This study was carried out to examine the association between systematic physical activity and academic performance in school kids after controlling for potential sociodemographic and educational confounders.
In a random sample of 1271 students from urban Santiago, attending 5th and 9th grade, who took the 2009 System for the Assessment of Educational Quality (SIMCE) tests, we measured physical activity habits, anthropometric characteristics, and socioeconomic status. Academic performance was measured by the standardized SIMCE tests. Logistic regressions assessed the relationship between the allocation of time to weekly scheduled exercise, potential confounding factors, and individual academic performance.
About 80% of students reported less than 2 hours of weekly scheduled exercise, while 10.6% and 10.2% reported 2 to 4 hours/week and more than 4 hours/week, respectively. Devoting more than 4 hours/week to scheduled exercise significantly increased (P < .01) the odds of having SIMCE composite z-scores ≥ 50th percentile (OR: 2.3, 95% CI: 1.4 to 3.6) and ≥ 75th percentile (OR: 2.1, 95% CI: 1.3–3.3).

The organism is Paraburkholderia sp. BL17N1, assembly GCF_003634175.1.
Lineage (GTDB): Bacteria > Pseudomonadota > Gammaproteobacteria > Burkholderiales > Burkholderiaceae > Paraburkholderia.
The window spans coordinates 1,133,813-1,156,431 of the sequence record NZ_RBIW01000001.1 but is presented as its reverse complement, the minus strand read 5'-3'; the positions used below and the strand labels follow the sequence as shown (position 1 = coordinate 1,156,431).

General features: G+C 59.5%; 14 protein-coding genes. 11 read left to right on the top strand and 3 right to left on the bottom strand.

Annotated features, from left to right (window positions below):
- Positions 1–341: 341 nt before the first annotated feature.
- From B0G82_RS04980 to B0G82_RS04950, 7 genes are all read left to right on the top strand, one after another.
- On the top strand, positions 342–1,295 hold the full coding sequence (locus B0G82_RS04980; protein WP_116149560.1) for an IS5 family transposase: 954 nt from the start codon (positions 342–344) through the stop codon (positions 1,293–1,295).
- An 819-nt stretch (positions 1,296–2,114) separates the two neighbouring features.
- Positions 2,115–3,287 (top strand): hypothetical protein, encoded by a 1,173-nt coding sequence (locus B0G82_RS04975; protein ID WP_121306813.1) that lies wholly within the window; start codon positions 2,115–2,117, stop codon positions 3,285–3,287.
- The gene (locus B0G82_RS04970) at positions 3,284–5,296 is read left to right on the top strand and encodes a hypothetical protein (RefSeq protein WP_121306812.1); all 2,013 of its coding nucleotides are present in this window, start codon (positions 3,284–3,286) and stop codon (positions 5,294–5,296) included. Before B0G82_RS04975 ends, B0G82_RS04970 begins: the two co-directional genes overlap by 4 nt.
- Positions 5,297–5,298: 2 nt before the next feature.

Better academic performance was associated with a higher allocation of time to scheduled exercise in school-age children.
Burrows (firstname.lastname@example.org) is with the Dept of Nutritional Epidemiology and Genetics, Institute of Nutrition and Food Technology (University of Chile), Santiago, Chile. Correa-Burrows is with the Dept of Nutritional Epidemiology and Genetics, Institute of Nutrition and Food Technology, University of Chile, Santiago, Chile, since late 2013. Orellana is with the Dept of Statistics, Institute of Nutrition and Food Technology, University of Chile, Santiago, Chile. Almagiá and Lizana are with the Laboratory of Biology, Pontifical Catholic University of Valparaíso, Valparaíso, Chile. Ivanovic is with the Dept of Human Nutrition, Institute of Nutrition and Food Technology (University of Chile), Santiago, Chile.